Reviewed and revised 15 November 2016
aka post-resuscitation syndrome
- occurs after return of spontaneous circulation (ROSC) following cardiorespiratory arrest and involves multiple systems
- Reflects a state of whole-body ischaemia and subsequent reperfusion
- Often super-imposed on the underlying condition, which caused the cardiac arrest and pre-existing comorbidities, and other complications of resuscitation
- Severity depends on the duration and cause of cardiac arrest
Mortality and morbidity following cardiac arrest
- Early mortality due to cardiovascular instability
- Late mortality and morbidity occurs from brain injury (the most common cause of death after ROSC), multi-organ failure and sepsis
Postcardiac arrest syndrome was once thought to be largely due to production of free radicals, although the pathophysiology is more complex
- Hypoperfusion and ischaemia cause a cascade of events
- disruption of homeostasis
- free radical formation
- protease activation
- a SIRS response resembling severe sepsis
- The disruption may continue for hours or days
- Hypothermia may slow down this cascade
- Postcardiac arrest brain injury
- Disruption on both a micro- and macro- circulatory levels may result in either ischaemia or hyperaemia
- Postcardiac arrest myocardial dysfunction
- Although the heart initially becomes hyperkinetic, likely due to circulating catecholamines, global hypokinesis often follows
- Usually resolves within 72 hours
- Systemic ischaemia/reperfusion response
- The response of the body is similar to the septic shock with activation of the immune and complement systems, and release of inflammatory cytokines and a wide range of cellular responses
- Persistent precipitating pathology
- The cause of the arrest may continue to impact physiological parameters
Post cardiac arrest brain injury
- Impaired cerebrovascular autoregulation
- Cerebral oedema
Post cardiac arrest myocardial dysfunction
- Myocardial stunning – global hypokinesis
- Poor cardiac output
- Acute coronary syndromes
Systemic ischaemia / reperfusion response
- Systemic inflammatory response syndrome (SIRS)
- Poor vasoregulation
- Microcirculatory failure
- Activation of coagulation cascade
- Adrenal suppression
- Poor tissue oxygen deliver and utilization
- Susceptibility to infection
Persistent precipitating pathology
- Cardiovascular disease (e.g. myocardial ischemia, cardiomyopathy)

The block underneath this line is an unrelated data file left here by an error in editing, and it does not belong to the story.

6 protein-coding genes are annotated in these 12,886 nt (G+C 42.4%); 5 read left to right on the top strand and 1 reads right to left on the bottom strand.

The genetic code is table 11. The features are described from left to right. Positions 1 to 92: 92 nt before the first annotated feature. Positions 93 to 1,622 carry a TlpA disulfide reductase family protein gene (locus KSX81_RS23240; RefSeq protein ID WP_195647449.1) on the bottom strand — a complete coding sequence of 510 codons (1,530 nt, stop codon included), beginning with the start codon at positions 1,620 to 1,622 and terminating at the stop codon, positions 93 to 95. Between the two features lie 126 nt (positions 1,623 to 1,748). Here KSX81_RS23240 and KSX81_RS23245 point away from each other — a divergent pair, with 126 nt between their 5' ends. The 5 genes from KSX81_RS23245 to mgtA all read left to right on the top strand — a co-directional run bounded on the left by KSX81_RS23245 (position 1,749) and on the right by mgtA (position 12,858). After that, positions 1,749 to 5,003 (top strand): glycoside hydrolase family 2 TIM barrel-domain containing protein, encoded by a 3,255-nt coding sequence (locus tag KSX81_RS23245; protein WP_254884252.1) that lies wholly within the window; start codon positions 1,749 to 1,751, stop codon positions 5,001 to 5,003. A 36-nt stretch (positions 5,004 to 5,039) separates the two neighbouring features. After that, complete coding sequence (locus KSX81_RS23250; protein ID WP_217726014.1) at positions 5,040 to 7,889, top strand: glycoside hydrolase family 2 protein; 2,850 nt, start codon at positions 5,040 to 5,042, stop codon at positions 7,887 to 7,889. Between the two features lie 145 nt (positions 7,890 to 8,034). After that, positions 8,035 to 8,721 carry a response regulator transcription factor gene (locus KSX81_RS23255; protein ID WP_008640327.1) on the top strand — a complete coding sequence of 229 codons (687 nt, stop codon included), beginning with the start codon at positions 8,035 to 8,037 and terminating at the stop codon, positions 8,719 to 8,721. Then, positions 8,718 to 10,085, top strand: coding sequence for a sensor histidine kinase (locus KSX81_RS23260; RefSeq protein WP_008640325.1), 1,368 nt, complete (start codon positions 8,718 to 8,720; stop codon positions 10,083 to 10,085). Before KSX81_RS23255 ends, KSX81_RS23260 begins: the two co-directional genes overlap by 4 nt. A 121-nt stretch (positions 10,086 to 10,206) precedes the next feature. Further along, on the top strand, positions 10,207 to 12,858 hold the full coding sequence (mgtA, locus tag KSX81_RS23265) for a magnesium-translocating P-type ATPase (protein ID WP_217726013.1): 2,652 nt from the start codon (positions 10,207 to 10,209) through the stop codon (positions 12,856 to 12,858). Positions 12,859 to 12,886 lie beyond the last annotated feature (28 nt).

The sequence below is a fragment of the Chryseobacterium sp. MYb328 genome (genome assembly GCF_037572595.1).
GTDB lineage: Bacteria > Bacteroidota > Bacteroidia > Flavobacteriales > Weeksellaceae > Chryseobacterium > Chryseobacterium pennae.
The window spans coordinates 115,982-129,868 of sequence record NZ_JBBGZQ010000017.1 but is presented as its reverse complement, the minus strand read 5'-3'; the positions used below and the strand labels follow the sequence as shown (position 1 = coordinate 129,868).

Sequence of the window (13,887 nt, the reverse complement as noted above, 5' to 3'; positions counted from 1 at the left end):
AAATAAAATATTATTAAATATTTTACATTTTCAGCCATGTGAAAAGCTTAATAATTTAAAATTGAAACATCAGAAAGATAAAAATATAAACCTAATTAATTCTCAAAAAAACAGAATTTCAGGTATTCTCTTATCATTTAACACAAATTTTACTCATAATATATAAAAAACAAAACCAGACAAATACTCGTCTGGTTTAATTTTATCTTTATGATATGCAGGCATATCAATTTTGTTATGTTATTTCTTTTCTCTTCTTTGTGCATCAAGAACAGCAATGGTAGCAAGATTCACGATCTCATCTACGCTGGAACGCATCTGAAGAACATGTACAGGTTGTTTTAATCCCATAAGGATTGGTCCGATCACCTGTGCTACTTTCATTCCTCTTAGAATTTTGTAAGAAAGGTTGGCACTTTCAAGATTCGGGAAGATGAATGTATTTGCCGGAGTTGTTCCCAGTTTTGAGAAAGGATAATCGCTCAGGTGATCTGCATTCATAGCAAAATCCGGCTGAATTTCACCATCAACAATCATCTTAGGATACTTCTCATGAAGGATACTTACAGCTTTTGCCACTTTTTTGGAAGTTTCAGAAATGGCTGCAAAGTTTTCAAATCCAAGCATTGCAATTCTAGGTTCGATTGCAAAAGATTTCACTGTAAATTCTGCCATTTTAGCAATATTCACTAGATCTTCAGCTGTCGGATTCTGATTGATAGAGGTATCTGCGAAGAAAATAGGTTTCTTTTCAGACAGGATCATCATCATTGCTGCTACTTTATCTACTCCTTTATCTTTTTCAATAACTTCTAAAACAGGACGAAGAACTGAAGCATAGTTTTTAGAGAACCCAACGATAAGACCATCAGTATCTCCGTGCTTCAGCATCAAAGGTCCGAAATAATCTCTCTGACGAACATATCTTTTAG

- Pulmonary disease (e.g. pulmonary embolus, asthma)
- CNS disease (e.g. stroke, subarachnoid hemorrhage)
- Infection / Sepsis
Other complications of resuscitation such as injuries (e.g. rib fractures, sternal fractures), medication adverse effects and complications of invasive lines and monitoring.
References and Links
- CCC — Prognosis After Cardiac Arrest
- CCC — Post-cardiac arrest care
- CCC — Targeted temperature management (TTM) after cardiac arrest
- Mongardon N, Dumas F, Ricome S, Grimaldi D, Hissem T, Pène F, Cariou A. Postcardiac arrest syndrome: from immediate resuscitation to long-term outcome. Ann Intensive Care. 2011 Nov 3;1(1):45. PMC3223497.
- Neumar RW, et al. Post-cardiac arrest syndrome: epidemiology, pathophysiology, treatment, and prognostication. A consensus statement from the International Liaison Committee on Resuscitation. Circulation. 2008 Dec 2;118(23):2452-83. PMID: 18948368. [Free Full Text]
- Stub D, Bernard S, Duffy SJ, Kaye DM. Post cardiac arrest syndrome: a review of therapeutic strategies. Circulation. 2011 Apr 5;123(13):1428-35. doi: 10.1161/CIRCULATIONAHA.110.988725. PMID: 21464058. [Free Full Text]
- Zia A, Kern KB. Management of postcardiac arrest myocardial dysfunction. Curr Opin Crit Care. 2011 Jun;17(3):241-6. PMID: 21378558.
FOAM and web resources
- EMCrit — Post-Arrest Hypothermia Protocols and Resources
- FET — Post Arrest Care – It’s More than Hypothermia by Michael Winters (2013)
- FET — Post Cardiac Arrest Management by Michael Kuiper (2009)
Chris is an Intensivist and ECMO specialist at the Alfred ICU in Melbourne. He is also a Clinical Adjunct Associate Professor at Monash University. He is a co-founder of the Australia and New Zealand Clinician Educator Network (ANZCEN) and is the Lead for the ANZCEN Clinician Educator Incubator programme. He is on the Board of Directors for the Intensive Care Foundation and is a First Part Examiner for the College of Intensive Care Medicine. He is an internationally recognised Clinician Educator with a passion for helping clinicians learn and for improving the clinical performance of individuals and collectives.
After finishing his medical degree at the University of Auckland, he continued post-graduate training in New Zealand as well as Australia’s Northern Territory, Perth and Melbourne. He has completed fellowship training in both intensive care medicine and emergency medicine, as well as post-graduate training in biochemistry, clinical toxicology, clinical epidemiology, and health professional education.
He is actively involved in in using translational simulation to improve patient care and the design of processes and systems at Alfred Health. He coordinates the Alfred ICU’s education and simulation programmes and runs the unit’s education website, INTENSIVE. He created the ‘Critically Ill Airway’ course and teaches on numerous courses around the world. He is one of the founders of the FOAM movement (Free Open-Access Medical education) and is co-creator of litfl.com, the RAGE podcast, the Resuscitology course, and the SMACC conference.
His one great achievement is being the father of three amazing children.
On Twitter, he is @precordialthump.